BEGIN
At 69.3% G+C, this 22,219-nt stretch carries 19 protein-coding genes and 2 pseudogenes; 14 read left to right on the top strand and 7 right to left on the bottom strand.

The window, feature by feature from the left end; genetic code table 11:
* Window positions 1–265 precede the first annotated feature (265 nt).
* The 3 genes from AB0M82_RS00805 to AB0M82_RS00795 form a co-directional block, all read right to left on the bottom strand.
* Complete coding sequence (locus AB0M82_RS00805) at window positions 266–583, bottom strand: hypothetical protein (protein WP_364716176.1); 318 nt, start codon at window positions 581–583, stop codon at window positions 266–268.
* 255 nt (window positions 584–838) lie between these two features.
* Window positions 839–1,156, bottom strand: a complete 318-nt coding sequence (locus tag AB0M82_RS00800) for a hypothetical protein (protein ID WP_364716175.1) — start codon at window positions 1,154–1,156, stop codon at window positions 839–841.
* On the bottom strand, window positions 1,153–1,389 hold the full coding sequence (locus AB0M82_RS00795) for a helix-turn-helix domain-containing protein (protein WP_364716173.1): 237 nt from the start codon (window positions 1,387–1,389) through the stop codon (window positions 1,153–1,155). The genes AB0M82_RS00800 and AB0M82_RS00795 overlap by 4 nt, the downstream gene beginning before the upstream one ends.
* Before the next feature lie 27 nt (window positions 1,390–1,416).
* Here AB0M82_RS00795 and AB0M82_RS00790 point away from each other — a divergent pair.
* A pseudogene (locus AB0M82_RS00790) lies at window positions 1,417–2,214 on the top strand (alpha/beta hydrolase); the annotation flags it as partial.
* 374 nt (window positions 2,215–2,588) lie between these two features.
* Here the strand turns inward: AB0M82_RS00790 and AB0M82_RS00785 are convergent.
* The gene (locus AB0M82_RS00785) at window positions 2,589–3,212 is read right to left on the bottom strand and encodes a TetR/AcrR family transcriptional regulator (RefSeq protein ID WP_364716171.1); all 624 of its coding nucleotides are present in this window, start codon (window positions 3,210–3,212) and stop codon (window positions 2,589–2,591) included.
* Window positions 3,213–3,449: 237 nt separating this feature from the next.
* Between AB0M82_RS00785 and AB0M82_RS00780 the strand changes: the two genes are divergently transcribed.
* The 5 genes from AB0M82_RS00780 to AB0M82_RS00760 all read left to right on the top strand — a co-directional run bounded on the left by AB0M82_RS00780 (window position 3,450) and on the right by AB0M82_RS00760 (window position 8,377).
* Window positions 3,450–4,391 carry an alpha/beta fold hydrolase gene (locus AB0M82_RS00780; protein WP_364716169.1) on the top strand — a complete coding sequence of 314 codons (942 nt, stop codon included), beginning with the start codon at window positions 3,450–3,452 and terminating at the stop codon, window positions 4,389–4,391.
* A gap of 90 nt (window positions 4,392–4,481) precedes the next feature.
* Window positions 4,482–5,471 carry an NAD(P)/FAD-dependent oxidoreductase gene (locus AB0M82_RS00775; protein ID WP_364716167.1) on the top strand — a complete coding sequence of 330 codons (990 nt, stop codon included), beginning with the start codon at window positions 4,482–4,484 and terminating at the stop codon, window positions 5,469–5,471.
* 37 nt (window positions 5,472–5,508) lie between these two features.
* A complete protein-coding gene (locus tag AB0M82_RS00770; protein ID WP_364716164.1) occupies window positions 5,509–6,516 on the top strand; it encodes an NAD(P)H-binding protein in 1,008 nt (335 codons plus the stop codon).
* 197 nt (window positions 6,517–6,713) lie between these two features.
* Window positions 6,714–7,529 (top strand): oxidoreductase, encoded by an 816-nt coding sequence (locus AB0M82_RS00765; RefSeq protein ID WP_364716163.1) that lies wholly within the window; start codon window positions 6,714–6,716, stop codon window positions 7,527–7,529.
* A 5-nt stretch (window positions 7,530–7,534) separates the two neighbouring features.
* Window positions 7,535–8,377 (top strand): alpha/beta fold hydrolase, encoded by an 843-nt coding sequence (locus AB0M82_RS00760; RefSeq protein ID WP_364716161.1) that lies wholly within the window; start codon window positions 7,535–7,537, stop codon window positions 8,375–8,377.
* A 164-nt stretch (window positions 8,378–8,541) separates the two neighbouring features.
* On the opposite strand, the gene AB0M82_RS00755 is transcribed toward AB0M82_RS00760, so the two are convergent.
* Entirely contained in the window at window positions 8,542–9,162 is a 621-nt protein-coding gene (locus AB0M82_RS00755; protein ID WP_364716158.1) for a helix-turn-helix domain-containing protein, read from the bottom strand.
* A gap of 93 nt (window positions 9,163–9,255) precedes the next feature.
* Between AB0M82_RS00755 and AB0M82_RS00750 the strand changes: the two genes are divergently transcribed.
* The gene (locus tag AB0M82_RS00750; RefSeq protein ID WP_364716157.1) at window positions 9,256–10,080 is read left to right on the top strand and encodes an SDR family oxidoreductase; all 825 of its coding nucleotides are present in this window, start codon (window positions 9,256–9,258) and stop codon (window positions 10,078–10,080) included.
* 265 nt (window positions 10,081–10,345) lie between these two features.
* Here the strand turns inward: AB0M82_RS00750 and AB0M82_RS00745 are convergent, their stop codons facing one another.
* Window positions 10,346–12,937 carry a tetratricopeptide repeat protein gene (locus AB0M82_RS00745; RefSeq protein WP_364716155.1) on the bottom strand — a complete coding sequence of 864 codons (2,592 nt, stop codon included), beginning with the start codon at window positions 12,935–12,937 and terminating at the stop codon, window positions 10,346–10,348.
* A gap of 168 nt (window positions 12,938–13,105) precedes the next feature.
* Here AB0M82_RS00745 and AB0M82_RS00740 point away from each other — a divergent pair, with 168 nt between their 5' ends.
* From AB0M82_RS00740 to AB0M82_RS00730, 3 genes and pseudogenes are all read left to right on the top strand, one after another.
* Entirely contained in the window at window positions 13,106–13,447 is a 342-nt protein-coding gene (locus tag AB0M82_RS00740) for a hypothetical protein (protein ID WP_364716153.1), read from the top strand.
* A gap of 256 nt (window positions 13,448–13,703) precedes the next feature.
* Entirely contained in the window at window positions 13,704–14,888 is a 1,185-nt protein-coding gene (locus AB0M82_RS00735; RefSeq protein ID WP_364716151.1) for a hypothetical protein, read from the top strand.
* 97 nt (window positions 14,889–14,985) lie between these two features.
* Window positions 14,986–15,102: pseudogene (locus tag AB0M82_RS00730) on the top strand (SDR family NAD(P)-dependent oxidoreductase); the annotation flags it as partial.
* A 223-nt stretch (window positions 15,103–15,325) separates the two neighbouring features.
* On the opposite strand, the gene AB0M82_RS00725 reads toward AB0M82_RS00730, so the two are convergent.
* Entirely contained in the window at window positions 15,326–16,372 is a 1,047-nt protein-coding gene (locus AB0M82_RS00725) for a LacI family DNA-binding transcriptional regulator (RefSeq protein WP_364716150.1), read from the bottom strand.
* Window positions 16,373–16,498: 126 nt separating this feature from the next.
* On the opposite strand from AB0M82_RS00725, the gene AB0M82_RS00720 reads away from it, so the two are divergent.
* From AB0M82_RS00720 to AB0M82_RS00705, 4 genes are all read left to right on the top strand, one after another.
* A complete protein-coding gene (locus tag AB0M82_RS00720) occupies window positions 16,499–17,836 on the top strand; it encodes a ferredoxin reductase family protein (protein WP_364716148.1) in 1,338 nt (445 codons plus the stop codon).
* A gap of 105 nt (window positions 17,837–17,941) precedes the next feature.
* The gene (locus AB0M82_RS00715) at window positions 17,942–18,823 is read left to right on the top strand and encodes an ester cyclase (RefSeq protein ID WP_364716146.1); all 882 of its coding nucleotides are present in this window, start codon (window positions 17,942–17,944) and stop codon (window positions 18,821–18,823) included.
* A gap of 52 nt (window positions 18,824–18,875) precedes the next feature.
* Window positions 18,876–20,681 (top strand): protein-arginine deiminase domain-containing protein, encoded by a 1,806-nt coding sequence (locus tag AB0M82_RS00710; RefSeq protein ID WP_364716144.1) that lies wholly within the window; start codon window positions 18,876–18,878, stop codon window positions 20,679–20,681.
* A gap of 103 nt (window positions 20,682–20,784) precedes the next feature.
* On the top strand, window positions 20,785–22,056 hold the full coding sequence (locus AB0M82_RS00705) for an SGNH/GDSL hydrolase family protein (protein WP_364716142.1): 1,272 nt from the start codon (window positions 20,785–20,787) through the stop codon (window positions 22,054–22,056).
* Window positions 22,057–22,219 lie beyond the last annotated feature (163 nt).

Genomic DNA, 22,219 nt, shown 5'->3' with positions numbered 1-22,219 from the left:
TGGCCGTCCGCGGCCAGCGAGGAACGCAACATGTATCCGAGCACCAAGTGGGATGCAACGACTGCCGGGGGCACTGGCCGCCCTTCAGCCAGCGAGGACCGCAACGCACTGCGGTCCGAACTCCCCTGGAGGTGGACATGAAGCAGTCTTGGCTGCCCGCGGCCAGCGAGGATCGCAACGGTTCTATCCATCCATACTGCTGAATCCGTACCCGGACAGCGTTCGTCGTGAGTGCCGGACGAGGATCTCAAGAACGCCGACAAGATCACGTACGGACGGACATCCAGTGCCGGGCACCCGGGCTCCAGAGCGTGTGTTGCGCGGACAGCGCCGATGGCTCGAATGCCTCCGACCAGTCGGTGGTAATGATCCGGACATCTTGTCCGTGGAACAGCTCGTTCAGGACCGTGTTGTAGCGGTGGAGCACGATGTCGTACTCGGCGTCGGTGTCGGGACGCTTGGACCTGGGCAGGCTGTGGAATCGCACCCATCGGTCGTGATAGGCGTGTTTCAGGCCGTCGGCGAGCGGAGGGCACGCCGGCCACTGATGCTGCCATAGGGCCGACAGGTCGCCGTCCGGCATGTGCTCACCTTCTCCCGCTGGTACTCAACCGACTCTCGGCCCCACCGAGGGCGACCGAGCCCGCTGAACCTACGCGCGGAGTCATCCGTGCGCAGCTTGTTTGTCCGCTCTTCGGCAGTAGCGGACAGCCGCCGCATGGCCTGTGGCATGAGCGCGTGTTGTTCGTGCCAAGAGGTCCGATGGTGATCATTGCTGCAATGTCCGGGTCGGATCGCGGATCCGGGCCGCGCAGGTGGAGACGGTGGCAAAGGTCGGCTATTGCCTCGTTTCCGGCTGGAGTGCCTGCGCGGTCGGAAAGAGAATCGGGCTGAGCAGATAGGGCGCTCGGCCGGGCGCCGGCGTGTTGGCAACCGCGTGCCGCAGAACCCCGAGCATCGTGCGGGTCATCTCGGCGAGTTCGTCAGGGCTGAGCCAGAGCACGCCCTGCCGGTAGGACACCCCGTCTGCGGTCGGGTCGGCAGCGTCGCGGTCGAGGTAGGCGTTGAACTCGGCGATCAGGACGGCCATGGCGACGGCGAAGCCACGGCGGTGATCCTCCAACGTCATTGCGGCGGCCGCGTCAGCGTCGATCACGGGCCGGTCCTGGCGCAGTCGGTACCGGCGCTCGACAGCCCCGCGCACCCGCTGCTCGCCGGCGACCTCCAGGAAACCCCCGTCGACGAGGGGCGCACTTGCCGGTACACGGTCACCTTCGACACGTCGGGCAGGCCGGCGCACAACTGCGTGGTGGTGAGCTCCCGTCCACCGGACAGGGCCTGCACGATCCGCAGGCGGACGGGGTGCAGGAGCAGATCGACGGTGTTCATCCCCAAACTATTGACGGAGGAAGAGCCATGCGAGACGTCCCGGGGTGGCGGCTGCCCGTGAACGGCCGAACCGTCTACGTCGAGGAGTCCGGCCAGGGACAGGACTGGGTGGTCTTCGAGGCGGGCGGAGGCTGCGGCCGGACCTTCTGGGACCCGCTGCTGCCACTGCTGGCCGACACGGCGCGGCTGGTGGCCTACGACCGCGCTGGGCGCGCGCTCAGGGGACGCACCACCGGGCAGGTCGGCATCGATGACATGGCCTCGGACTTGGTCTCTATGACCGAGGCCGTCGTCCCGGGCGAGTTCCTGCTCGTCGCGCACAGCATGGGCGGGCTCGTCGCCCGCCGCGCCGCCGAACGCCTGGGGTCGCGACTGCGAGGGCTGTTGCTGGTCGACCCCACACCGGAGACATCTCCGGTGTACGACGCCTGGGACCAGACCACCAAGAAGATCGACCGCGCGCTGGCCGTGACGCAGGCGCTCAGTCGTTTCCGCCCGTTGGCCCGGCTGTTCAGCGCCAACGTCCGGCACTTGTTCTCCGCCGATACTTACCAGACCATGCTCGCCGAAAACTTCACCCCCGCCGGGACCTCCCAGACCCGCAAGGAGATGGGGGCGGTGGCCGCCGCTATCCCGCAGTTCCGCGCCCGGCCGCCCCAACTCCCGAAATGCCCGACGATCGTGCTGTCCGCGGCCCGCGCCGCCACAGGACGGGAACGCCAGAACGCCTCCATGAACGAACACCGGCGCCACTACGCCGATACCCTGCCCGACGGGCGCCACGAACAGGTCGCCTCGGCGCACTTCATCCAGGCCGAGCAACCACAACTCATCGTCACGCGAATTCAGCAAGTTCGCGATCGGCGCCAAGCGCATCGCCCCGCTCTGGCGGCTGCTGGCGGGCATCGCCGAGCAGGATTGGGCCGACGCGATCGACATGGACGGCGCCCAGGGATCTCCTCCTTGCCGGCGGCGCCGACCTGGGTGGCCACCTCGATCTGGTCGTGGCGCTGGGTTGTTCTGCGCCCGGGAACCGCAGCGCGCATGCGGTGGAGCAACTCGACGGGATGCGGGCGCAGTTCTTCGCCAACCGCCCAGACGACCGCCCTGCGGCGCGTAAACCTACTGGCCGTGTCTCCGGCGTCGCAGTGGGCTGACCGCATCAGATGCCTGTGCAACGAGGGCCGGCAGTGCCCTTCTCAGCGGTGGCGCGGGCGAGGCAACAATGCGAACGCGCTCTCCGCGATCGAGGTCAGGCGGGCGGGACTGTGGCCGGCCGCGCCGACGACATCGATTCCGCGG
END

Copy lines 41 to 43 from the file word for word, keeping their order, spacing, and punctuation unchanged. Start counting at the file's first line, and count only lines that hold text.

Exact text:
* Entirely contained in the window at window positions 13,704–14,888 is a 1,185-nt protein-coding gene (locus AB0M82_RS00735; RefSeq protein ID WP_364716151.1) for a hypothetical protein, read from the top strand.
* 97 nt (window positions 14,889–14,985) lie between these two features.
* Window positions 14,986–15,102: pseudogene (locus tag AB0M82_RS00730) on the top strand (SDR family NAD(P)-dependent oxidoreductase); the annotation flags it as partial.